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Nitrogen decreases and precipitation increases ectomycorrhizal extramatrical mycelia production in a longleaf pine forest


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The rates and controls of ectomycorrhizal fungal production were assessed in a 22-year-old longleaf pine (Pinus palustris Mill.) plantation using a complete factorial design that included two foliar scorching (control and 95% plus needle scorch) and two nitrogen (N) fertilization (control and 5 g N m−2 year−1) treatments during an annual assessment. Ectomycorrhizal fungi production comprised of extramatrical mycelia, Hartig nets and mantles on fine root tips, and sporocarps was estimated to be 49 g m−2 year−1 in the control treatment plots. Extramatrical mycelia accounted for approximately 95% of the total mycorrhizal production estimate. Mycorrhizal production rates did not vary significantly among sample periods throughout the annual assessment (p = 0.1366). In addition, reduction in foliar leaf area via experimental scorching treatments did not influence mycorrhizal production (p = 0.9374), suggesting that stored carbon (C) may decouple the linkage between current photosynthate production and ectomycorrhizal fungi dynamics in this forest type. Nitrogen fertilization had a negative effect, whereas precipitation had a positive effect on mycorrhizal fungi production (p = 0.0292; r 2 = 0.42). These results support the widely speculated but poorly documented supposition that mycorrhizal fungi are a large and dynamic component of C flow and nutrient cycling dynamics in forest ecosystems.
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Nitrogen decreases and precipitation increases
ectomycorrhizal extramatrical mycelia production
in a longleaf pine forest
Stephanie E. Sims & Joseph J. Hendricks &
Robert J. Mitchell & Kevin A. Kuehn & Stephen D. Pecot
Received: 31 October 2006 / Accepted: 26 December 2006 / Published online: 27 January 2007
Springer-Verlag 2007
Abstract The rates and controls of ectomycorrhizal fungal
production were assessed in a 22-year-old longleaf pine (Pinus
palustris Mill.) plantation using a complete factorial design
that included two foliar scorching (control and 95% plus
needle scorch) and two nitrogen (N) fertilization (control and
) treatments during an annual assessment.
Ectomycorrhizal fungi production comprised of extramatrical
mycelia, Hartig nets and mantles on fine root tips, and
sporocarps was estimated to be 49 g m
in the control
treatment plots. Extramatrical mycelia accounted for approx-
imately 95% of the total mycorrhizal production estimate.
Mycorrhizal production rates did not vary significantly
among sample periods throughout the annual assessment
(p=0.1366). In addition, reduction in foliar leaf area via
experimental scorching treatments did not influence mycor-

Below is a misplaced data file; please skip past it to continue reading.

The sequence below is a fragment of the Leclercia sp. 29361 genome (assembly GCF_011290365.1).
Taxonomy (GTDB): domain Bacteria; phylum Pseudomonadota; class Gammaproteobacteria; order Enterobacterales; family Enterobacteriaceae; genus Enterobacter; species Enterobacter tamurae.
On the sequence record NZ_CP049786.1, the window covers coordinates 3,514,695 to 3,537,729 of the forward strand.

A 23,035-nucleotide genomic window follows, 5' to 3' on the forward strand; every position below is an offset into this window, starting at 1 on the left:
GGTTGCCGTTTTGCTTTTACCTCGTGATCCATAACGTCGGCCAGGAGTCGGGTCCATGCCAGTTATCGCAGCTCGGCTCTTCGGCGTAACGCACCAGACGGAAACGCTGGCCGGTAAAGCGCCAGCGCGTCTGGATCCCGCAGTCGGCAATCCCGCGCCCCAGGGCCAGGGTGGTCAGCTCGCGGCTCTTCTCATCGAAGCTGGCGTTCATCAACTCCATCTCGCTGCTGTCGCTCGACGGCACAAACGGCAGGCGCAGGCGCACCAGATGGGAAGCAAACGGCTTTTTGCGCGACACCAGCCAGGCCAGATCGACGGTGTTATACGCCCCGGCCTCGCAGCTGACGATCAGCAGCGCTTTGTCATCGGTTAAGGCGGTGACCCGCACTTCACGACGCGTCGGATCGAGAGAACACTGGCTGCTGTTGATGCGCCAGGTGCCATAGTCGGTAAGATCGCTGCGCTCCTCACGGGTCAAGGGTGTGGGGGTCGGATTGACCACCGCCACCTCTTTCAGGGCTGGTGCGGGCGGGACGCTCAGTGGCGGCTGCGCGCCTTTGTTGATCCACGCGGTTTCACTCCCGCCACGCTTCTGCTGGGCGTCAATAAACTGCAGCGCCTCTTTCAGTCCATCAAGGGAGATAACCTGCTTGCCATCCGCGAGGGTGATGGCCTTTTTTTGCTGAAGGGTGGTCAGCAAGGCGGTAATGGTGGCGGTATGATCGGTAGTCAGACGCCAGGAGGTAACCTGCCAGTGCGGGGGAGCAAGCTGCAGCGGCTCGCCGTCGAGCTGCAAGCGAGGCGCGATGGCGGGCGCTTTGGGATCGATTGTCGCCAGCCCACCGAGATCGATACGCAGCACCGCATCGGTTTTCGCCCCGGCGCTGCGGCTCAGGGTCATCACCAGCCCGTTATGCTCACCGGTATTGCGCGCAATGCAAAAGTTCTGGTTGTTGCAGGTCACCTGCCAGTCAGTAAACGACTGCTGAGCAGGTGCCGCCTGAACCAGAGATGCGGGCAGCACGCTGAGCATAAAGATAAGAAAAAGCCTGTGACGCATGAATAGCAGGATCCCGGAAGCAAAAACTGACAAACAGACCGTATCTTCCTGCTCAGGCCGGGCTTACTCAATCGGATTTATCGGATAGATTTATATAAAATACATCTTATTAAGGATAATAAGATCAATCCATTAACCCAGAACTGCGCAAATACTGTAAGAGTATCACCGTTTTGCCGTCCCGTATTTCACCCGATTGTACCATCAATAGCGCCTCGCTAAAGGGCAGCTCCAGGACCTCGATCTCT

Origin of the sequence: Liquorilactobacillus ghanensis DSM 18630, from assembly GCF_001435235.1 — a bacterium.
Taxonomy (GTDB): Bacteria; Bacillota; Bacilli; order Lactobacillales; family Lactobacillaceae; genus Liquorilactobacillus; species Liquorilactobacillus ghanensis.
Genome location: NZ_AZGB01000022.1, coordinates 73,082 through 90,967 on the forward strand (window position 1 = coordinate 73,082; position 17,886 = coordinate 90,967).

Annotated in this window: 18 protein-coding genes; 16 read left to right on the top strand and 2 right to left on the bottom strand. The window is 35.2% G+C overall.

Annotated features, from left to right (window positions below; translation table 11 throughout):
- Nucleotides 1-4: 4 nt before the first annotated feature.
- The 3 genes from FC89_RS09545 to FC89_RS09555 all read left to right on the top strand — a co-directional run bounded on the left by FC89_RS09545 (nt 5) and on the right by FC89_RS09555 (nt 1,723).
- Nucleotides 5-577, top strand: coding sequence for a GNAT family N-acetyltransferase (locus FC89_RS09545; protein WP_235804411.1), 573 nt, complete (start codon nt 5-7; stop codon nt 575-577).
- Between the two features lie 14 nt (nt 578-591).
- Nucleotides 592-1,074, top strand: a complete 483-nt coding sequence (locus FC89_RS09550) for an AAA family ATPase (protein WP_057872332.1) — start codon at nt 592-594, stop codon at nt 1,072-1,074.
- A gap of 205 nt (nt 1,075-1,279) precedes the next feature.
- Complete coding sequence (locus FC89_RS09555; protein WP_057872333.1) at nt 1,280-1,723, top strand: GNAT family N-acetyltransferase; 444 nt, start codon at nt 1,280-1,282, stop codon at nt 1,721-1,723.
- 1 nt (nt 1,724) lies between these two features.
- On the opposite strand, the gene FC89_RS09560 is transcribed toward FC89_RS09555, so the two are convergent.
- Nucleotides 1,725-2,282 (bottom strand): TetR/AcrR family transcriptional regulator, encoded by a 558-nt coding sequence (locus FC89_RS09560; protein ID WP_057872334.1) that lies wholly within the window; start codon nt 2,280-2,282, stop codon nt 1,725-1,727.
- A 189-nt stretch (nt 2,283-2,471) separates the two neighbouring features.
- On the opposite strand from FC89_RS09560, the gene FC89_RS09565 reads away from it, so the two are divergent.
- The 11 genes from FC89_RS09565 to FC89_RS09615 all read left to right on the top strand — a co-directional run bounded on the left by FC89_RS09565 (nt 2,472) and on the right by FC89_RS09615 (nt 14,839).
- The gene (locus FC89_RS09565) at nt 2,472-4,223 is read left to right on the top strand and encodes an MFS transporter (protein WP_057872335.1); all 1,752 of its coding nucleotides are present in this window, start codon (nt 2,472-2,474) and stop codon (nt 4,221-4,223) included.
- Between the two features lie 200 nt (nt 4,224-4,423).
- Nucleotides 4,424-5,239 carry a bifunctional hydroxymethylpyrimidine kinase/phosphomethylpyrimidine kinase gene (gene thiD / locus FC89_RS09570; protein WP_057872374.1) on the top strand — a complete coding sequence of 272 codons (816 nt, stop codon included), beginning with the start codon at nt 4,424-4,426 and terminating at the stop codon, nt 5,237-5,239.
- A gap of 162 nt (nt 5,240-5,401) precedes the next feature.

rhizal production (p=0.9374), suggesting that stored carbon
(C) may decouple the linkage between current photosynthate
production and ectomycorrhizal fungi dynamics in this forest
type. Nitrogen fertilization had a negative effect, whereas
precipitation had a positive effect on mycorrhizal fungi
production (p=0.0292; r
=0.42). These results support the
widely speculated but poorly documented supposition that
mycorrhizal fungi are a large and dynamic component of C
flow and nutrient cycling dynamics in forest ecosystems.
Keywords Mycorrhizal fungi
Extramatrical mycelia
Extraradical hypha
Mycorrhizal fungi mediate carbon (C) and nutrient exchange
between plants and soil in forest ecosystems (Treseder and
Allen 2000;Hartnettetal.2004; Godbold et al. 2005;
Hobbie 2006). Although previous studies have suggested
that mycorrhizal fungi are a large and dynamic component of
C flow and nutrient cycles, the majority of these studies have
been conducted on fungal species growing either axenically
or in association with seedlings in artificial (e.g., growth
chambers and glasshouses) environments for relatively short
(e.g., weeks to months) periods (Arnebrant 1994; Treseder
and Allen 2000; Bidartondo et al. 2001; Staddon et al. 2002,
2003). As a result, the rates and environmental controls of
mycorrhizal processes in situ are poorly understood
(Wallander et al. 2001; Högberg and Högberg 2002;
Treseder 2004;Hobbie2006). Longer-term, field-based,
ecosystem-scale studies of the rates and controls of
mycorrhizal production are critical for assessing the role
of these fungi in the C flow and nutrient cycling dynamics of
forest ecosystems (Norby and Jackson 2000; Treseder and
Allen 2000, 2002; Godbold et al. 2005).
Mycorrhiza (2007) 17:299309
DOI 10.1007/s00572-007-0105-x
S. E. Sims (*)
R. J. Mitchell
S. D. Pecot
Joseph W. Jones Ecological Research Center at Ichauway,
Rt. 2,
P.O. Box 2324, Newton, GA 39870, USA
R. J. Mitchell
S. D. Pecot
J. J. Hendricks
Department of Biology, University of West Georgia,
Carrollton, GA 30118, USA
K. A. Kuehn
Department of Biological Sciences,
The University of Southern Mississippi,
Hattiesburg, MS 39406, USA
Many ecologically and econo mically important tree
species in boreal, temperate, and tropical forests form
ectomycorrhizal associations (Fogel 1980;Allen1991;
Hobbie 2006). The fungal component of such associations
consists of the following: (1) a Hartig net of fungal mycelia
surrounding the cortical cells of many fine root tips, (2) a
mantle of fungal mycelia surrounding the surface of these
root tips, (3) extramatrical mycelia that radiate from the
mantle into the surrounding soil environment, and (4)
sporocarp formation (Allen 1991; Wilcox 1991). Compre-